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I've a 30" Apple Cinema Display (A1083 EMC2011) that makes a noise when lowering brightness (low brightness = more noise, full brightness = no noise).

Gently slamming the side of the screen usually makes the noise go away, for a while, but it always comes back sooner or later.

The phenomenon reminds me of the floor lamp in my living room, which also makes a similar (albeit somewhat louder) noise when dimming down the light.

What I'd like to know is: Is this "low brightness" noise present in all 30" Apple Cinema Displays? (In which case I can save myself the time of asking a hardware guy to dismantle it in search of a cure.)

PS! I should mention that I use the screen with a Apple Mini DisplayPort to Dual-Link DVI-adapter. I don't know if this would contribute to the problem.

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  • Of all the Cinema displays I’ve managed (marketing alone had about 40), none made noise at any level brightness. You have a failed component in yours. – Allan Jan 20 '19 at 12:57
  • What is the manufacturing date of your matte 30 Cinema Display? Same one as this or do you have several? apple.stackexchange.com/questions/349023/… – bmike Jan 20 '19 at 14:26
  • @bmike: See added product codes. It's the same display. I posted "Is noise normal?" as separate posting since you guys seem to insist on "Exactly one question per posting". – forthrin Jan 20 '19 at 15:06
  • Can you get an approximate sound decimal level for the noise or record it and upload it? Would low background music (say a mellow string quartet or romantic period piano piece) cover for the buzz? – bmike Jan 20 '19 at 15:32
  • @bmike: It doesn't take much to mask the sound. So it's low, but still audible. I'll try to get a recording of the sound. – forthrin Jan 20 '19 at 20:15
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It is not normal for the aluminum or polycarbonate cinema displays to make audible noise. They have been used 24x7 for a decade in recording studios and 3D and production cutting rooms where we put the CPU in a sound isolating box and never had to mitigate a Cinema Display due to noise until they start to fail. Many of these places are very low light so brightness is often way below max for us.

When the power transformer starts to fail, that can then make the display make noise and these displays and power bricks were manufactured in pairs so swapping power supplies from two working pairs would make both get noisy. Don’t just assume the part that makes noise is the culprit.

Like Allan and bmike have said there is something wrong with your display when driven by the adapter that supplies the transformed power from mains.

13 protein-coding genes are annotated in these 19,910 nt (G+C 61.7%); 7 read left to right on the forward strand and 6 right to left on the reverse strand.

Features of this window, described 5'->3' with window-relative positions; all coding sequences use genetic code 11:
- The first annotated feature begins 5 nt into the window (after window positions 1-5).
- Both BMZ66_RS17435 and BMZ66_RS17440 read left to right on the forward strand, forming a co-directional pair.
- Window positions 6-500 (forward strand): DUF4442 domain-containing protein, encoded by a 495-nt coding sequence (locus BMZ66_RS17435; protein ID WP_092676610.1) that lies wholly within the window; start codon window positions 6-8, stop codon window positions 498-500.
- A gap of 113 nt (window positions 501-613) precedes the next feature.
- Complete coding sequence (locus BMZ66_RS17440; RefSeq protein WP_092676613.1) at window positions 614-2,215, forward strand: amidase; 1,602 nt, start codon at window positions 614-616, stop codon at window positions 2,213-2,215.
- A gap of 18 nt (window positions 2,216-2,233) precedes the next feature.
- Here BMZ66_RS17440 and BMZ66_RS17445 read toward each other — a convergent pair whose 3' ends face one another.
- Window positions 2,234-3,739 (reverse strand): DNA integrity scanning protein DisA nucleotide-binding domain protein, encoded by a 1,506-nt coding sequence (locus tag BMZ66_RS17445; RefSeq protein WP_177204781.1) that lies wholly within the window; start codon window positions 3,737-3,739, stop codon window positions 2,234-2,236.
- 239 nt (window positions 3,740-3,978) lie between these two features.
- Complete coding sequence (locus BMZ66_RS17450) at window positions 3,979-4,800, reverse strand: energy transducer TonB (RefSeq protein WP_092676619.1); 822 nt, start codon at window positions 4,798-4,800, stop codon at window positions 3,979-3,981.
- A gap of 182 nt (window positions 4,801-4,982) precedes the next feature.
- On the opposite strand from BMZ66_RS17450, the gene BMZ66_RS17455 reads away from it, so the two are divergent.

If you have to hit something to make it behave properly... Well an Apple Cinema display is not a mid 60s-era color TV and that should not happen.

You can do two things

  1. Replace it
  2. Have it repaired
    1. Repair could be conditioning or filtering the mains power so the Apple power supply does less work and filtering.
    2. Locate a new power supply that makes your display quiet again.
    3. Have the LCD panel disassembled and inspected. If physical hits and taps alter vibration, it might just be a failed internal physical mount that needs repair.

I would imagine that #2 might cost more than the value of a replacement unless you’re unable to source a matte LCD panel of that size.

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  • Not to be too snarky but most 30 inch matte pane displays were manufactured between 2004 and mid 2011. One thing is certain, over time, they all become absolutely silent since they no longer work. This slapping the unit and noise increase is just temporary and will pass. en.wikipedia.org/wiki/Apple_Cinema_Display – bmike Jan 20 '19 at 14:24
  • @bmike: I want a large and beautiful matte display, and the ACD is the only product I know that meets these demands. Age is of no concern. Was there anything in the Wikipedia article you wanted to direct my attention to? – forthrin Jan 20 '19 at 15:12
  • I know @forthrin - we still keep a room with 30 of these and 60 power supplies to keep a couple of people happy at work. The devotion to this product is not to be underestimated. I have added my experience to flesh out repair and power contributions to the noise. We have about 5 that still work flawlessly. – bmike Jan 20 '19 at 15:28

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